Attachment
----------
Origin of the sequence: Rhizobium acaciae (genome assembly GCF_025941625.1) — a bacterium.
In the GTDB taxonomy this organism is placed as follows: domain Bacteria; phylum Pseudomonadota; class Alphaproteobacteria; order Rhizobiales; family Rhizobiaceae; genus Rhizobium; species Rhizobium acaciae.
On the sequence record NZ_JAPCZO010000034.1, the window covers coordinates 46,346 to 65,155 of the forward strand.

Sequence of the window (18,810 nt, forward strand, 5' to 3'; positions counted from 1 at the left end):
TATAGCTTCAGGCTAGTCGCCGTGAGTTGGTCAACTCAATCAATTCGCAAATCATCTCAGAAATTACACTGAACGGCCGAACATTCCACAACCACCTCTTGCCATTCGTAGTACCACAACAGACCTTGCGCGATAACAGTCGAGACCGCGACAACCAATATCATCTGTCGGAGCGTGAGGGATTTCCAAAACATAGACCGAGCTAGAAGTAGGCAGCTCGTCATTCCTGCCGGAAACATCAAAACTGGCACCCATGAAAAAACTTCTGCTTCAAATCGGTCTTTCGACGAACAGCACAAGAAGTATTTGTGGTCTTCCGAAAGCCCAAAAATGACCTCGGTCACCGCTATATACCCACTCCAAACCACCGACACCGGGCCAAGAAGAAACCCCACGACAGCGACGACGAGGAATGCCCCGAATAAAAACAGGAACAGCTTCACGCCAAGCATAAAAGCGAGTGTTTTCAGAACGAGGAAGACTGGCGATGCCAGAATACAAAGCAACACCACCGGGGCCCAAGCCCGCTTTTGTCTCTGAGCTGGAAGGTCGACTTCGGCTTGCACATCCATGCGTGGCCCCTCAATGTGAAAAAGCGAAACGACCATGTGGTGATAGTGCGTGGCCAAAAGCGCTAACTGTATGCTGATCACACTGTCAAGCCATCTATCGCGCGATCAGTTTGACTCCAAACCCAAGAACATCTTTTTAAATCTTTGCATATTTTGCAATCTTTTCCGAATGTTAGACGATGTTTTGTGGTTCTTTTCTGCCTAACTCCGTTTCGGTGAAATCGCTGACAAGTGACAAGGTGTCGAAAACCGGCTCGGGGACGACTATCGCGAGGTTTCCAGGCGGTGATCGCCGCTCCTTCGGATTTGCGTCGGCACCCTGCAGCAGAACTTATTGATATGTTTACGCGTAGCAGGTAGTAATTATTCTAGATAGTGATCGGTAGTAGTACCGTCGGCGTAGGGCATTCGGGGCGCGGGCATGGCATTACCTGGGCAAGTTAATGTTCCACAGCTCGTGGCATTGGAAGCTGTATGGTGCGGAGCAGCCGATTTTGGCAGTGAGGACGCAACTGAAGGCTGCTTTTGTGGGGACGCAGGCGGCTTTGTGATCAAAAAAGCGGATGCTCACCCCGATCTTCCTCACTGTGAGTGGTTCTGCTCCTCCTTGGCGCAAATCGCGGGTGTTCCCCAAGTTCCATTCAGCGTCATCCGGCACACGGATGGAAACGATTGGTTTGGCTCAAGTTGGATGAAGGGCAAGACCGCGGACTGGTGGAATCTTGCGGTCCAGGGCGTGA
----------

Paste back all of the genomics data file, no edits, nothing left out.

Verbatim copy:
Origin of the sequence: Rhizobium acaciae (genome assembly GCF_025941625.1) — a bacterium.
In the GTDB taxonomy this organism is placed as follows: domain Bacteria; phylum Pseudomonadota; class Alphaproteobacteria; order Rhizobiales; family Rhizobiaceae; genus Rhizobium; species Rhizobium acaciae.
On the sequence record NZ_JAPCZO010000034.1, the window covers coordinates 46,346 to 65,155 of the forward strand.

Sequence of the window (18,810 nt, forward strand, 5' to 3'; positions counted from 1 at the left end):
TATAGCTTCAGGCTAGTCGCCGTGAGTTGGTCAACTCAATCAATTCGCAAATCATCTCAGAAATTACACTGAACGGCCGAACATTCCACAACCACCTCTTGCCATTCGTAGTACCACAACAGACCTTGCGCGATAACAGTCGAGACCGCGACAACCAATATCATCTGTCGGAGCGTGAGGGATTTCCAAAACATAGACCGAGCTAGAAGTAGGCAGCTCGTCATTCCTGCCGGAAACATCAAAACTGGCACCCATGAAAAAACTTCTGCTTCAAATCGGTCTTTCGACGAACAGCACAAGAAGTATTTGTGGTCTTCCGAAAGCCCAAAAATGACCTCGGTCACCGCTATATACCCACTCCAAACCACCGACACCGGGCCAAGAAGAAACCCCACGACAGCGACGACGAGGAATGCCCCGAATAAAAACAGGAACAGCTTCACGCCAAGCATAAAAGCGAGTGTTTTCAGAACGAGGAAGACTGGCGATGCCAGAATACAAAGCAACACCACCGGGGCCCAAGCCCGCTTTTGTCTCTGAGCTGGAAGGTCGACTTCGGCTTGCACATCCATGCGTGGCCCCTCAATGTGAAAAAGCGAAACGACCATGTGGTGATAGTGCGTGGCCAAAAGCGCTAACTGTATGCTGATCACACTGTCAAGCCATCTATCGCGCGATCAGTTTGACTCCAAACCCAAGAACATCTTTTTAAATCTTTGCATATTTTGCAATCTTTTCCGAATGTTAGACGATGTTTTGTGGTTCTTTTCTGCCTAACTCCGTTTCGGTGAAATCGCTGACAAGTGACAAGGTGTCGAAAACCGGCTCGGGGACGACTATCGCGAGGTTTCCAGGCGGTGATCGCCGCTCCTTCGGATTTGCGTCGGCACCCTGCAGCAGAACTTATTGATATGTTTACGCGTAGCAGGTAGTAATTATTCTAGATAGTGATCGGTAGTAGTACCGTCGGCGTAGGGCATTCGGGGCGCGGGCATGGCATTACCTGGGCAAGTTAATGTTCCACAGCTCGTGGCATTGGAAGCTGTATGGTGCGGAGCAGCCGATTTTGGCAGTGAGGACGCAACTGAAGGCTGCTTTTGTGGGGACGCAGGCGGCTTTGTGATCAAAAAAGCGGATGCTCACCCCGATCTTCCTCACTGTGAGTGGTTCTGCTCCTCCTTGGCGCAAATCGCGGGTGTTCCCCAAGTTCCATTCAGCGTCATCCGGCACACGGATGGAAACGATTGGTTTGGCTCAAGTTGGATGAAGGGCAAGACCGCGGACTGGTGGAATCTTGCGGTCCAGGGCGTGA